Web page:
As the greenery disappears deer eat tree saplings and small branches. In cases of deer overpopulation, such as Schenley Park, the young trees are foraged down to bonsai.

Ash tree sapling overbrowsed by deer, like bonsai, Schenley Park, 9 Oct 2022 (photo by Kate St. John)

Schenley no longer has enough food for deer so at night they walk into neighborhoods and browse in backyards. This is happening across the city and has prompted some residents to consider a Deer Management Plan for Pittsburgh. KDKA’s Andy Sheen reports: Some Pittsburgh residents say it’s time to get deer population under control. Click on the link or the screenshot below.

Some Pittsburgh residents say it’s time to get the deer problem under control, KDKA Andy Sheehan

(photos by Kate St. John + screenshot from KDKA)

Deer Are Picky Eaters

Arrowwood viburnum, Schenley Park, September 2019 (photo by Kate St. John)

29 September 2022

In western Pennsylvania, where we have a high deer population, gardeners have learned from experience that white-tailed deer will eat some plants and not others. They heavily browse their favorites to the point of killing them but leave others untouched, even plants in the same genus.

Viburnum is a case in point. Gardening advice at Rutgers University’s Landscape Plants Rated by Deer Resistance indicates that arrowwood viburnum (Viburnum dentatum) is deer resistant. Pictured at top, these shrubs are healthy in Schenley Park where the deer population is more than 100 per square mile.

Deer also don’t like the Japanese snowball (Viburnum plicatum) which thrives as an invasive in Frick Park, shown below.

Viburnum plicatum fruit, Schenley, July 2019 (photo by Kate St. John)

But they love our native hobblebush (Viburnum lantanoides) and consume it to local extinction.

Hobblebush (Viburnum lantanoides) is a favorite food of deer (photo taken in Maine by Kate St. John)

Read about hobblebush in this vintage article.

When it comes to viburnum, deer are picky eaters.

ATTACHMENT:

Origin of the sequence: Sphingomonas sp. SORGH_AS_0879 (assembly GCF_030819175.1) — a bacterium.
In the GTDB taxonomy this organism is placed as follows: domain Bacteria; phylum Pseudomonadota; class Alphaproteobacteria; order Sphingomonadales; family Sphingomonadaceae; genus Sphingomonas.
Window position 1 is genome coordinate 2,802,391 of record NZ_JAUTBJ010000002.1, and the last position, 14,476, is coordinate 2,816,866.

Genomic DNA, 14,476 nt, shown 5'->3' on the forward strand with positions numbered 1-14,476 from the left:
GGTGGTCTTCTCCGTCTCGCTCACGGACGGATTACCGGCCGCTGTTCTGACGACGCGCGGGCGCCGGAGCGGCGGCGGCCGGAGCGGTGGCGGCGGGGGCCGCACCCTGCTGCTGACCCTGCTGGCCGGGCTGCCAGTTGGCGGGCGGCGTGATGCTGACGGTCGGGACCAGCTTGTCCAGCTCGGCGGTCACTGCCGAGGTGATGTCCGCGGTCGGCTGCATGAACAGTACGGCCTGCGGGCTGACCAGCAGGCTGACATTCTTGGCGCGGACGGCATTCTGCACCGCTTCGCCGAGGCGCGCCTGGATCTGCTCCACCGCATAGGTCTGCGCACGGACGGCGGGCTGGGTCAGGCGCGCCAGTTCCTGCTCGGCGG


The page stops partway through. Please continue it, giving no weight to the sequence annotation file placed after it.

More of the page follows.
(photos by Kate St. John)

Why Is Wingstem Thriving in City Parks?

Honeybee approaches wingstem, Frick Park, 8 Sep 2022 (photo by Kate St. John)

17 September 2022

In Schenley and Frick Parks you can look straight through the forest if you duck your head below four feet high. In Schenley Park the ground is often bare and most plants in that four-foot zone are gone. But one flower, wingstem (Verbesina alternifolia), is doing just fine in the city parks.

Wingstem, Frick Park, 8 Sep 2022

The absence of cover from the ground to 4 – 5 feet is called a browseline (below) and is evidence of an overpopulation of white-tailed deer.

Bare ground and absence of cover below the trees in Schenley Park, September 2022 (photo by Kate St. John)

According to this KDKA report, the deer population in Schenley Park is estimated at 80-120 per acre, which roughly equates to 57-86 deer per square mile. A 2010 deer study for City Parks found that the parks can support 7-8 deer per square mile, but with 8 to 11 times that number living in Schenley any plant still growing there is definitely something deer don’t eat.

Doe browsing in Schenley Park, September 2022 (photo by Kate Sr. John)

So why don’t deer eat wingstem?

A thicket of wingstem on the “elbow” trail, Frick Park, 8 Sep 2022 (photo by Kate St. John)

The leaves are bitter!